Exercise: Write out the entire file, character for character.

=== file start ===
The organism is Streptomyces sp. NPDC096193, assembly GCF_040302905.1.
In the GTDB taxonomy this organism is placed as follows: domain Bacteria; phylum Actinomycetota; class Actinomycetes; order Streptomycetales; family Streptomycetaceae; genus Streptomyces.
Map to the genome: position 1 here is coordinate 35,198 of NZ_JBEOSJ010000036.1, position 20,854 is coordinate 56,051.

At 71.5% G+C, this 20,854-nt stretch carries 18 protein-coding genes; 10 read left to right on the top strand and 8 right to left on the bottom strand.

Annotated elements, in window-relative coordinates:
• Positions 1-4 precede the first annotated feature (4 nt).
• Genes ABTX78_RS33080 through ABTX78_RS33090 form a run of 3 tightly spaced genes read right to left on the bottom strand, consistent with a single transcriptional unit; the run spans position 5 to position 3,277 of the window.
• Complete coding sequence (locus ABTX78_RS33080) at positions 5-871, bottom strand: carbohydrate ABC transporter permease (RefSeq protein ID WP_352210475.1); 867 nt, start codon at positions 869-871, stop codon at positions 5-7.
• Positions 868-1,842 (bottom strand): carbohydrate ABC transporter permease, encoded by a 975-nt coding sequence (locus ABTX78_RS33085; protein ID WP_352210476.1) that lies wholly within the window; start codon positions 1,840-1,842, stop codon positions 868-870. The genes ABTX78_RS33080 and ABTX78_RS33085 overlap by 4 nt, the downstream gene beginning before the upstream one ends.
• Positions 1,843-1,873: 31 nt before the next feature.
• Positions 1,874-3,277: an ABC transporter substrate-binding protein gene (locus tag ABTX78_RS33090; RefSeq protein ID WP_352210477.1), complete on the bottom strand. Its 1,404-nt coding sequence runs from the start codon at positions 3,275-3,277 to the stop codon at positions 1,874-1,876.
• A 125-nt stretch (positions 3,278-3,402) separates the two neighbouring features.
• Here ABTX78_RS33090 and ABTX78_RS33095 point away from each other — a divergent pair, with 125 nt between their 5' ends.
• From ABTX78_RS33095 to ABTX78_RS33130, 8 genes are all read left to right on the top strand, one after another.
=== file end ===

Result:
The organism is Streptomyces sp. NPDC096193, assembly GCF_040302905.1.
In the GTDB taxonomy this organism is placed as follows: domain Bacteria; phylum Actinomycetota; class Actinomycetes; order Streptomycetales; family Streptomycetaceae; genus Streptomyces.
Map to the genome: position 1 here is coordinate 35,198 of NZ_JBEOSJ010000036.1, position 20,854 is coordinate 56,051.

At 71.5% G+C, this 20,854-nt stretch carries 18 protein-coding genes; 10 read left to right on the top strand and 8 right to left on the bottom strand.

Annotated elements, in window-relative coordinates:
• Positions 1-4 precede the first annotated feature (4 nt).
• Genes ABTX78_RS33080 through ABTX78_RS33090 form a run of 3 tightly spaced genes read right to left on the bottom strand, consistent with a single transcriptional unit; the run spans position 5 to position 3,277 of the window.
• Complete coding sequence (locus ABTX78_RS33080) at positions 5-871, bottom strand: carbohydrate ABC transporter permease (RefSeq protein ID WP_352210475.1); 867 nt, start codon at positions 869-871, stop codon at positions 5-7.
• Positions 868-1,842 (bottom strand): carbohydrate ABC transporter permease, encoded by a 975-nt coding sequence (locus ABTX78_RS33085; protein ID WP_352210476.1) that lies wholly within the window; start codon positions 1,840-1,842, stop codon positions 868-870. The genes ABTX78_RS33080 and ABTX78_RS33085 overlap by 4 nt, the downstream gene beginning before the upstream one ends.
• Positions 1,843-1,873: 31 nt before the next feature.
• Positions 1,874-3,277: an ABC transporter substrate-binding protein gene (locus tag ABTX78_RS33090; RefSeq protein ID WP_352210477.1), complete on the bottom strand. Its 1,404-nt coding sequence runs from the start codon at positions 3,275-3,277 to the stop codon at positions 1,874-1,876.
• A 125-nt stretch (positions 3,278-3,402) separates the two neighbouring features.
• Here ABTX78_RS33090 and ABTX78_RS33095 point away from each other — a divergent pair, with 125 nt between their 5' ends.
• From ABTX78_RS33095 to ABTX78_RS33130, 8 genes are all read left to right on the top strand, one after another.